Spitalfields-1-_-lucinda-rogers

Lucinda Rogers for Spitalfields Life

Spitalfields-2-_-lucinda-rogers

Lucinda Rogers for Spitalfields Life

Spitalfields-3-_-lucinda-rogers

Lucinda Rogers for Spitalfields Life

Spitalfields-4-_-lucinda-rogers

Lucinda Rogers for Spitalfields Life

Alliswell

Rob Ryan for Spitalfields Life

Boring

Rob Ryan for Spitalfields Life

Fogontheriver

Rob Ryan for Spitalfields Life

Our-time-has-come

Rob Ryan for Spitalfields Life

Whenwerunforthebus

Rob Ryan for Spitalfields Life

Work / Writing

The Gentle Author: Spitalfields Life

When word reached us that “The Gentle Author” behind Spitalfields Life was bringing out a book, we were excited, and with good reason. Launched yesterday it a thing of sheer wonder, and I don’t know where to start with all the things I love about it. The elegant, empathetic writing? The gorgeous design? The special illustrations from Rob Ryan, Lucinda Rogers and Mark Hearld? The fact that all the quotes on the back are taken from (and attributed to) Twitter? All of the above, and more…

It’s been described as a “barricade against the tide of cultural amnesia” and with the Gentle Author likened to Samuel Johnson, Charles Dickens and Samuel Pepys which is no ridiculous exaggeration. He has an ability to tease out the inner workings of his patch through storytelling, and whether it’s objects, buildings or people – particularly people – he understands both what has been and why things are.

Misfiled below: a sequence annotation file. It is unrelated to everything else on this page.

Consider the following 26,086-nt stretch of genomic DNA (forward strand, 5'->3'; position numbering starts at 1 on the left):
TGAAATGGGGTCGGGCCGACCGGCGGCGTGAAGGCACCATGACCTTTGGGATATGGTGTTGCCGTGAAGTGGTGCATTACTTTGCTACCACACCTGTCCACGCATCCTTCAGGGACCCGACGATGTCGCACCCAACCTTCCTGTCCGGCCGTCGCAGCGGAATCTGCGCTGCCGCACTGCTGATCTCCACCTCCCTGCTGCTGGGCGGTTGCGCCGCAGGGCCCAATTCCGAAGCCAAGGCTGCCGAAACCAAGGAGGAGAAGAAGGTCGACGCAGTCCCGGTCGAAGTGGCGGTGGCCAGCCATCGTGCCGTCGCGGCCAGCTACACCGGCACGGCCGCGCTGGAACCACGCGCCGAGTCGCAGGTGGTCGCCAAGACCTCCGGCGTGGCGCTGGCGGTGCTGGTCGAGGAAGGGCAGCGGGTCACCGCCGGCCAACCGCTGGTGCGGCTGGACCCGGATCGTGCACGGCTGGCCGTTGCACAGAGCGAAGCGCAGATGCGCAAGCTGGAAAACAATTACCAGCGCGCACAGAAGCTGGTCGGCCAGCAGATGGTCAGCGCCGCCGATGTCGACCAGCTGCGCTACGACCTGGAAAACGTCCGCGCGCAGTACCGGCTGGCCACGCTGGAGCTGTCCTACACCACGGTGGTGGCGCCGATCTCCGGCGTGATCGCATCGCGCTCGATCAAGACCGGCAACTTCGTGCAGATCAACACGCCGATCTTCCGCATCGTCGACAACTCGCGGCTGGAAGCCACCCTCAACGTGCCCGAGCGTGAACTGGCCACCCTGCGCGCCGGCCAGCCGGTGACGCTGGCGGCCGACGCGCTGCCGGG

A recurrent comment about Spitalfields is that it has lost is soul, but this book proves that’s not true. It is there if you know where to look and who to talk to, hipsters, community heroes, collectors, market traders, craftsmen – the people who really care. By celebrating the extraordinary things that make this area special it must be hoped The Gentle Author will help protect them.

And the sumptuous prose is accompanied by some stunning visuals. Rob Ryan’s bell illustrations are dotted throughout the book, with inscriptions that range from the prosaic to the philosophical. Lucinda Rogers’ pictures of the area bristle with character, while Mark Hearld bombards the senses.

And the photographs taken by the author deserve a special mention. As with his prose, only someone with a genuine love for an area can truly capture a location’s character, and the images included here mesh with the narrative without ever feeling melodramatic.

All in all it’s a joy to hold, a joy to read and a joy to look at.

Spitalfields Life by The Gentle Author is out now, published by Saltyard Books, £20.